ER Nurse and Branksome Alum Kelly Holland’09 urges correct protocol for mask use
Kelly Holland’09 is an ER nurse in Calgary. We don’t have a photo of her because she is practising expert safety and didn’t want to bring her cellphone to work.
“What I want to share is more advice than anything else. I just don’t want people infecting themselves accidentally while using personal protective equipment (PPE) the wrong way,” she says.
Please take a moment to read her advice for using PPE. It’s an eye-opener that will help us all brush up on a new area of knowledge we didn’t expect we’d need, just a few short weeks ago:
“Medical gloves are there to stop human fluids from getting on your hands. Medical gloves don’t stop microbes from getting through. If you are going to wear gloves all day and not wash your hands, it’s the same as not wearing gloves and not washing your hands. Please still wash your hands. It’s probably safer to just not wear gloves and to wash your hands when you’re out in the world.”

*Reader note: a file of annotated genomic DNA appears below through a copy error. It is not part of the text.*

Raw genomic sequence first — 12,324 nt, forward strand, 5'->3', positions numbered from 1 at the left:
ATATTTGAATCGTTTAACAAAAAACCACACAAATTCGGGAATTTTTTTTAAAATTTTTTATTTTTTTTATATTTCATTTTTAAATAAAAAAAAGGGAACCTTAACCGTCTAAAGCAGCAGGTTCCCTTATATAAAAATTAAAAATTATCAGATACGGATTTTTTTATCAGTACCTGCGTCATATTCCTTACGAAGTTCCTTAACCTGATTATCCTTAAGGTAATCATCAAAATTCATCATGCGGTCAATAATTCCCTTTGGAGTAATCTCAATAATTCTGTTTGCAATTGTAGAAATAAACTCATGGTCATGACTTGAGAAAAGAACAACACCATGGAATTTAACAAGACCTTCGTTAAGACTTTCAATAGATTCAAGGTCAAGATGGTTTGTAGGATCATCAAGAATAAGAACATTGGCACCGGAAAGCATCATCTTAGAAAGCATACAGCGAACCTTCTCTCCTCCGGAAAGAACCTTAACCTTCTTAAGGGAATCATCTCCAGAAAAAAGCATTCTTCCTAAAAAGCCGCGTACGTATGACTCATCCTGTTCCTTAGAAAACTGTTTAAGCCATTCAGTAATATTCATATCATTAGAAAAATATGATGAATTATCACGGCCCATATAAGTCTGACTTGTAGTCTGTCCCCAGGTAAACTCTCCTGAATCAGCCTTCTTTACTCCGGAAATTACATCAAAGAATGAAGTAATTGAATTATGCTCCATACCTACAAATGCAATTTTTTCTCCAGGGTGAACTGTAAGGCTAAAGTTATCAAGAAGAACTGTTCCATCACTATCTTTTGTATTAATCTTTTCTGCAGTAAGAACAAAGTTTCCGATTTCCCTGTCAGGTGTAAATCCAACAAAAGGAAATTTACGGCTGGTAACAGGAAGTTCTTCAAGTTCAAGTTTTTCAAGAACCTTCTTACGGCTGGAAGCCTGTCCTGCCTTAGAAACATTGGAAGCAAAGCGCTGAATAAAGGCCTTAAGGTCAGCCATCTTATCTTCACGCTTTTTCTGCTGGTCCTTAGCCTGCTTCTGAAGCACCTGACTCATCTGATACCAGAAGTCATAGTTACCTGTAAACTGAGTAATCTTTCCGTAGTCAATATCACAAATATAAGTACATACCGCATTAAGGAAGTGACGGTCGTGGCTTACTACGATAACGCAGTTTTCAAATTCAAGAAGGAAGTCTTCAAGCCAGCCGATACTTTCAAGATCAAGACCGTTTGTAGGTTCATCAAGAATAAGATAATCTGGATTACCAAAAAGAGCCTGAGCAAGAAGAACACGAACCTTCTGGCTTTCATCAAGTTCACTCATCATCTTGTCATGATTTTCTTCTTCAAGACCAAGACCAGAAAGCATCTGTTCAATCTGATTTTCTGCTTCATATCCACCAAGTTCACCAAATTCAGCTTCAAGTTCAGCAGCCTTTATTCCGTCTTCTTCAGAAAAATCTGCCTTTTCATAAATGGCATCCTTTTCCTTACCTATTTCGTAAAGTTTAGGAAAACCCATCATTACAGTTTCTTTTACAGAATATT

“Surgical masks need to be taken off properly, otherwise you’re more likely to infect yourself with them. Wash your hands before you put on your mask. Once the mask is on, do not touch it. Don’t pull it down to your chin, don’t let it dangle off of one ear. Think of the mask’s exterior as a dirty air filter. You don’t want it to touch any part of you once you’ve been wearing it.
When you are going to take it off again, wash your hands. Remove it by unlooping it from both ears at the same time and put it right into the garbage, then wash your hands again.
If you’re making a homemade mask, have a pocket in the mask where you can keep a coffee filter. When you’re done using the mask for your outing, remove the mask safely (as above) and then put the filter right into the garbage.
Then wash your hands again for 20 seconds, including the front and back of your hands, thumbs, fingertips and wrists. Do that twice for about 20 seconds. Your homemade mask is also now considered dirty, so remove it safely and put it right into the washing machine.”
On N95 masks:
“Unless you are actually intubating a patient or performing CPR, you do not need an N95 mask. A regular surgical mask will do. Please leave them for the healthcare system.”